Feds Arrest Russian Who Allegedly Targeted Tesla in Cyber Ransom Plot

September 1, 2020Nolan Peterson
Elon Musk’s Tesla Roadster, with Earth in background. “Starman” mannequin wearing SpaceX Spacesuit in driving seat. Photo by SpaceX, via Wikimedia Commons.

Elon Musk’s Tesla Roadster, with Earth in background. “Starman” mannequin wearing SpaceX Spacesuit in driving seat. Photo by SpaceX, via Wikimedia Commons.

A Russian citizen allegedly tried to bribe a Tesla employee $1 million to insert malware in the company’s computer system in order to extract sensitive data that could later be exchanged for a ransom, according to Department of Justice documents and media reports.

Federal criminal charges were filed against Egor Kriuchkov, a 27-year-old Russian citizen, on Aug. 23. Authorities alleged Kriuchkov traveled to the United States and offered the employee of a Nevada company a bribe to install malware on his employer’s computer network.

In publicly released court documents the DOJ did not reveal what company Kriuchkov had targeted in the alleged plot. However, over the subsequent week, multiple media reports, along with a tweet by Tesla CEO Elon Musk, confirmed that the automaker, famous for its electric vehicles, was the target.

“Much appreciated. This was a serious attack,” wrote Musk, responding to a media report that Tesla was the company outlined in the Justice charges against Kriuchkov.

Tesla did not immediately respond to a request for comment.

Tesla’s Gigafactory 1 is located in Sparks, Nevada — some 4 miles from Reno — where the automaker produces lithium-ion batteries for its fleet of electric vehicles. It is the highest-volume battery-making facility in the world.

Based on court documents, it’s clear the attempted malware ransom attack was thwarted by the moral compass of the employee Kriuchkov targeted — a Russian-speaking immigrant, federal documents said — who reported the bribe offer to the FBI and his employer and agreed to cooperate as a confidential law enforcement informant.

The alleged plot is what is known in cybersecurity circles as a “malicious insider” threat, in which cybersecurity defenses can be skirted by either coopting or coercing someone with access to a targeted computer system to help execute a cyberattack.

According to court documents, Kriuchkov and an unnamed co-conspirator allegedly targeted the Tesla employee through WhatsApp around July 16, and they agreed to meet in the US. According to an FBI affidavit, Kruichkov and the Tesla employee had previously met in Russia in 2016.

Kriuchkov entered the US on a valid tourist visa on July 28. And on July 31 he rented a car (a Toyota, not a Tesla) in San Francisco and drove to Reno, where he stayed the night in a hotel. For the next three days, Kriuchkov met with the unnamed employee and his associates multiple times at various locations, including the employee’s home.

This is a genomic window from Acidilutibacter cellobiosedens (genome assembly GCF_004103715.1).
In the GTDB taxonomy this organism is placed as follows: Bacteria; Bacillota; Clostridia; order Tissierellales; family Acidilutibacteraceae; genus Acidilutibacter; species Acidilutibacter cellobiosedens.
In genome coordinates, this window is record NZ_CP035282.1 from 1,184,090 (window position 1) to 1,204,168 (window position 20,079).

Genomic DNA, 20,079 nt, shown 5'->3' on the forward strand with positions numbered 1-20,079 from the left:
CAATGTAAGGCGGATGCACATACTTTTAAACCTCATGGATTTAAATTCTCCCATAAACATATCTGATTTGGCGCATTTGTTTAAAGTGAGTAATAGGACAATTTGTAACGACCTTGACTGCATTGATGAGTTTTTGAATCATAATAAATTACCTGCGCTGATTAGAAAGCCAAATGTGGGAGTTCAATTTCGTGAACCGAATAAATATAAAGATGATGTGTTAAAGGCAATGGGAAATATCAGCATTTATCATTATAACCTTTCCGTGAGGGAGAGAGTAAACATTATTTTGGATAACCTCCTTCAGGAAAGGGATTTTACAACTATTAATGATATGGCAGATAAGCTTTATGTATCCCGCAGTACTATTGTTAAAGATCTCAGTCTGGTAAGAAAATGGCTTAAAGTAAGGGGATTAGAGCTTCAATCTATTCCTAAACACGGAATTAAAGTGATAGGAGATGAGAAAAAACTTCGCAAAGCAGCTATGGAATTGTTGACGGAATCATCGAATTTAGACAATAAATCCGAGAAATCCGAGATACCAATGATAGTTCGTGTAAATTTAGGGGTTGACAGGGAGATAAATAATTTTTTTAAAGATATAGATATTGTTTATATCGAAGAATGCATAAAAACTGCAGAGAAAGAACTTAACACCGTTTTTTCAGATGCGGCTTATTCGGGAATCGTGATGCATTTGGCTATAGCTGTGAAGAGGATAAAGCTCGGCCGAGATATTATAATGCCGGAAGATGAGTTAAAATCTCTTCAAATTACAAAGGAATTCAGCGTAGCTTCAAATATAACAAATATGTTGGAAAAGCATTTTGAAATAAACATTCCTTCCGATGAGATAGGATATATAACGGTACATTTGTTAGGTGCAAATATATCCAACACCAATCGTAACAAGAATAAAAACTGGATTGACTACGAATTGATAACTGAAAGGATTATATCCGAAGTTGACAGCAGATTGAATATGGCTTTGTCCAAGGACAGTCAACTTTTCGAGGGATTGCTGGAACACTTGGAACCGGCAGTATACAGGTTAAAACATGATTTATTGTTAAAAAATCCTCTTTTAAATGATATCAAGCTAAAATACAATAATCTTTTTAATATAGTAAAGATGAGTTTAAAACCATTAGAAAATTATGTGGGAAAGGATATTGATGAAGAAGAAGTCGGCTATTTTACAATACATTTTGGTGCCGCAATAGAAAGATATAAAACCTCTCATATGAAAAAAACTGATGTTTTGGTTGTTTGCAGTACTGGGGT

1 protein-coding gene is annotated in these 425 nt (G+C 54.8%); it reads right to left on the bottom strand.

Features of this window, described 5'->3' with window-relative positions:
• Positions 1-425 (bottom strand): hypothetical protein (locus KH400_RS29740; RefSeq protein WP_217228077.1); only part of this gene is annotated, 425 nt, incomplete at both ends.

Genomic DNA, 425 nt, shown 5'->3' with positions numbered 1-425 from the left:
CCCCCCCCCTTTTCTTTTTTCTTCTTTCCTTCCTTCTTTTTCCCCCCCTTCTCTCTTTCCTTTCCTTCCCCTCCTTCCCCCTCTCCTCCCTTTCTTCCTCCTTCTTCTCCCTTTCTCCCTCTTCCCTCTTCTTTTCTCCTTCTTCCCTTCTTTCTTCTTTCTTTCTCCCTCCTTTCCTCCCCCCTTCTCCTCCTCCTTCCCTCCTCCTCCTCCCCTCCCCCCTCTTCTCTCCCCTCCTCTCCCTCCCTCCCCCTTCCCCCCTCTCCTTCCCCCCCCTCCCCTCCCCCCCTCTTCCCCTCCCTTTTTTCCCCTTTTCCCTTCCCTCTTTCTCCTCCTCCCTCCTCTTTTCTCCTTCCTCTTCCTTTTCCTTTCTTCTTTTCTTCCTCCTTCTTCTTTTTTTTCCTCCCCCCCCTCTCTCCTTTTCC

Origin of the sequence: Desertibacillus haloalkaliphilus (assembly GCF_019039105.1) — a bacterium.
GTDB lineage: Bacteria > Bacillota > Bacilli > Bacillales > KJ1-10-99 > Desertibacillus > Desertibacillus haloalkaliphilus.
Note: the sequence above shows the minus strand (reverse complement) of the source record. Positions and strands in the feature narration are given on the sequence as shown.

Kriuchkov, however, showed some odd behaviors, the FBI affidavit alleges. For one, he refused to have his picture taken. Even during a beautiful sunset at Lake Tahoe, he opted out of a group photo with the employee’s group of friends. Kriuchkov also insisted on paying for all group activities involving the employee’s friends.

“Through my training and experience I know individuals involved in intelligence collection and/or criminal activity often spend extravagantly on individuals they are attempting to recruit and/or co-opt for participation in criminal activity,” FBI Special Agent Michael Hughes wrote in a court affidavit.

On Aug. 3, Kriuchkov allegedly made an initial $500,000 bribe offer to the employee — payable in cash or bitcoin — to engage with him in a “special project” on behalf of a “group.” The bribe amount was later upped to $1 million, the FBI said.

According to an FBI affidavit, the employee reported Kriuchkov’s plot to the FBI in the beginning of August and thereafter became a confidential informant for the federal law enforcement agency.

Outside of Sparks, Nevada, construction of Tesla’s Gigafactory progresses over a 15-month period. The enormous plant now manufactures the unique battery packs that power Tesla’s new Model 3 vehicle. Photo by Planet Labs, Inc., courtesy of Wikimedia Commons.

According to court documents, Kriuchkov wanted to install malware — which he allegedly claimed cost $250,000 to develop — on the company’s computer system in order to steal sensitive data. Thereafter, that stolen data would be exploited as blackmail to extract a ransom payment by the company. Malware, or malicious software, refers to software programs designed to damage or do other unwanted actions on a computer system.

Kriuchkov met with the employee again on Aug. 7 and offered to make part of the bribe payment ahead of time. The FBI affidavit states that the Aug. 7 meeting was under FBI surveillance, underscoring that by that date the employee was already working as a confidential informant.

The pair met several more times prior to Kriuchkov’s arrest in Los Angeles on Aug. 22.

Kriuchkov allegedly cut off the deal because the “group” for which he worked was supposedly engaged in another plot with a “large payout.”

Nolan Peterson
Nolan Peterson
Nolan Peterson is a senior editor for Coffee or Die Magazine and the author of Why Soldiers Miss War. A former US Air Force special operations pilot and a veteran of the wars in Afghanistan and Iraq, Nolan is now a conflict journalist and author whose adventures have taken him to all seven continents. In addition to his memoirs, Nolan has published two fiction collections. He lives in Kyiv, Ukraine, with his wife, Lilya.
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